Annual Cold Dip Tradition

Author: Filip Smialek PT, CSCS | | Categories: 1 On 1 Personal Training , Cold Adaptation , Cold dips , Cold Therapy , Exercise , Exercise Therapy , health , Hydrotherapy , longevity , Movement , Resilience

Exercise Therapy Toronto

Since I became a trainer, I’ve been interested in the variety of ways I can make myself and the people that I help, stronger - mentally, physically, and spiritually. My aim is to make health attainable by simple means; by using tools that we all have access to. 5 years ago marked the beginning of a cold dip tradition that I’ve been doing on Christmas Day ever since. I’ll get to that origin story shortly.

I’ll start by explaining why I train to be more resilient to either cold or heat. The simple reason is that after adapting to either cold in the winter or heat in the summer, the outdoor environment becomes more bearable, and simple transitions between the comfort of sheltered environments like your living space or car to the outdoors become a breeze rather than a harsh shock. 

It’s analogous to training in the gym so that daily tasks like carrying groceries are easier. Small, progressive doses of discomfort applied consistently over time result in your body adapting - you increase weights at the gym week by week and before you know it you’re bounding up three stairs at a time because your legs got stronger. With progressive cold training for example, I typically keep going for outdoor runs on a regular basis from summer, through fall, and into the winter - all while maintaining summer attire. Week after week, I progressively adapt to cooler temperatures so it’s not a big shock when winter weather comes.

Let me make a few things clear so that you don’t think this is a license to just expose yourself to extreme conditions to see how tough you are. Going for outdoor runs in sub zero temperatures usually lasts less time than outdoor exercise during the summer. I typically don’t exceed 20 minutes per session - it’s enough to gain a training effect, but at the same time there’s only so far you can take your body before you risk damage. Exercise critical thought, and start slow!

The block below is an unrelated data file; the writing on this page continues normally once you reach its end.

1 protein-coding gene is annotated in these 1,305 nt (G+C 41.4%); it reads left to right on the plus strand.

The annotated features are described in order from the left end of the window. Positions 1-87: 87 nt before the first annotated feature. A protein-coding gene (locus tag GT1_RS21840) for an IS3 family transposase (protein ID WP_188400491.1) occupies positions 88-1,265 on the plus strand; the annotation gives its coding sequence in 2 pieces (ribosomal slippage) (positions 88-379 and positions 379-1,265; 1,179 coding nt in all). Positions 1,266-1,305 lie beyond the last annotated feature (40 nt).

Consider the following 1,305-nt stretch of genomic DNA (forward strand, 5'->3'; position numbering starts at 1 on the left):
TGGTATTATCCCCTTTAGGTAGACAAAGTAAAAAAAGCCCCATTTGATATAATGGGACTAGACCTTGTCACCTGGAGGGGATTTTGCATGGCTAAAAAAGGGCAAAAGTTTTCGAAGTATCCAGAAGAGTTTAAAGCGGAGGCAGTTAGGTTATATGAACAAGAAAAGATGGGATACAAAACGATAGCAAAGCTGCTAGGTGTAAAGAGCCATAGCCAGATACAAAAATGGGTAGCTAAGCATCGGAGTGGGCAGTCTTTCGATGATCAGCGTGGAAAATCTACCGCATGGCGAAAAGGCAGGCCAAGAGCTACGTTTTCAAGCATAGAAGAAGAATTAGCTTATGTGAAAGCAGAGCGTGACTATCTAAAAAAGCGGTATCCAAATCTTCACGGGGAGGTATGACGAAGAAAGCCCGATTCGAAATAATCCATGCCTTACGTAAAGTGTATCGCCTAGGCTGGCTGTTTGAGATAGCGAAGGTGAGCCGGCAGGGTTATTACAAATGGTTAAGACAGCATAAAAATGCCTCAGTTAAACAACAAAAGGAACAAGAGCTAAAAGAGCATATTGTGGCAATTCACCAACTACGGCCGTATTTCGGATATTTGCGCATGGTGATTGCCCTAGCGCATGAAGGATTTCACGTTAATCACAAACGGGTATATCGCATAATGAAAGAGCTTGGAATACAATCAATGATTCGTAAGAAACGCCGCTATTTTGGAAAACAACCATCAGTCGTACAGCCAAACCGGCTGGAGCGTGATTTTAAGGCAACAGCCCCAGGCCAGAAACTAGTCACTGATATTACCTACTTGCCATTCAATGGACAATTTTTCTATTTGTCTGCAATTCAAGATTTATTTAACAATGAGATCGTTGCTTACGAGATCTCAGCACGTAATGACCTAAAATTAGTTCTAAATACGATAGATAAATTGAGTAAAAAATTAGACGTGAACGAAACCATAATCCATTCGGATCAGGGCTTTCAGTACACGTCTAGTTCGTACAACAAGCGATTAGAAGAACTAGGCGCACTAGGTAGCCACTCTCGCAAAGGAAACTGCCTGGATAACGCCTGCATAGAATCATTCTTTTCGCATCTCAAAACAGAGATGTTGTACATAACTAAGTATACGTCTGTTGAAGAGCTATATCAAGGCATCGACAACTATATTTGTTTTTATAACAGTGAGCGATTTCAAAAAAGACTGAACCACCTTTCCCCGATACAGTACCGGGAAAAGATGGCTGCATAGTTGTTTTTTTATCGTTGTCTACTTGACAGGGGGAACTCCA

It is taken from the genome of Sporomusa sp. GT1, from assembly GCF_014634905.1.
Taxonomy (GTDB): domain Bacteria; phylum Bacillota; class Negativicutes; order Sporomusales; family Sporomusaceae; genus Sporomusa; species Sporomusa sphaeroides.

Consistent cold showers might be a good introduction to becoming more resilient to the cold. Or you can try my summer - fall - winter consistent weekly outdoor jogs to slowly adapt. And for those that haven’t yet heard, there’s a world renowned expert in this sort of thing. His name is Wim Hof. Look him up, there are plenty of youtube videos that go over progressive programs on how to train yourself to better tolerate cold.


Time for my Christmas story:

5 years ago I was out for a run in my shorts on Christmas morning. While running on my trail by the lake, I noticed a group of three men standing on the shore. As I passed them, one of them yelled out “Hey! Come in for a swim!” I replied with “No, I’m good.” And continued on the path. A few seconds later I heard one of them yell “I’ll give you a hundred bucks!” Honestly, I probably would have done it for twenty, so I ran down to where they were to check out the situation. After some decision making on their end, they decided the deal would be to split the hundred between me and another one from their group. Fifty bucks still sounded good, so we went in and both made some quick cash. 

The benefit of getting easy money aside, I actually felt amazing after doing that cold dip. My mind was razor sharp and I had loads of energy for a good five hours after that dip. I decided it was a good idea to keep it as a yearly tradition since then.


Lessons over the years:

A couple of years ago I didn’t do enough work to progress my cold resistance into the winter, and when the end of December came along, the cold of the lake was such a painful shock to my body, that I couldn’t handle the dip. It just confirms that in order to be ready for cold dipping, one must out in some work to prepare - you gain consistent benefits of faster metabolism and overall resilience to winter weather throughout the process.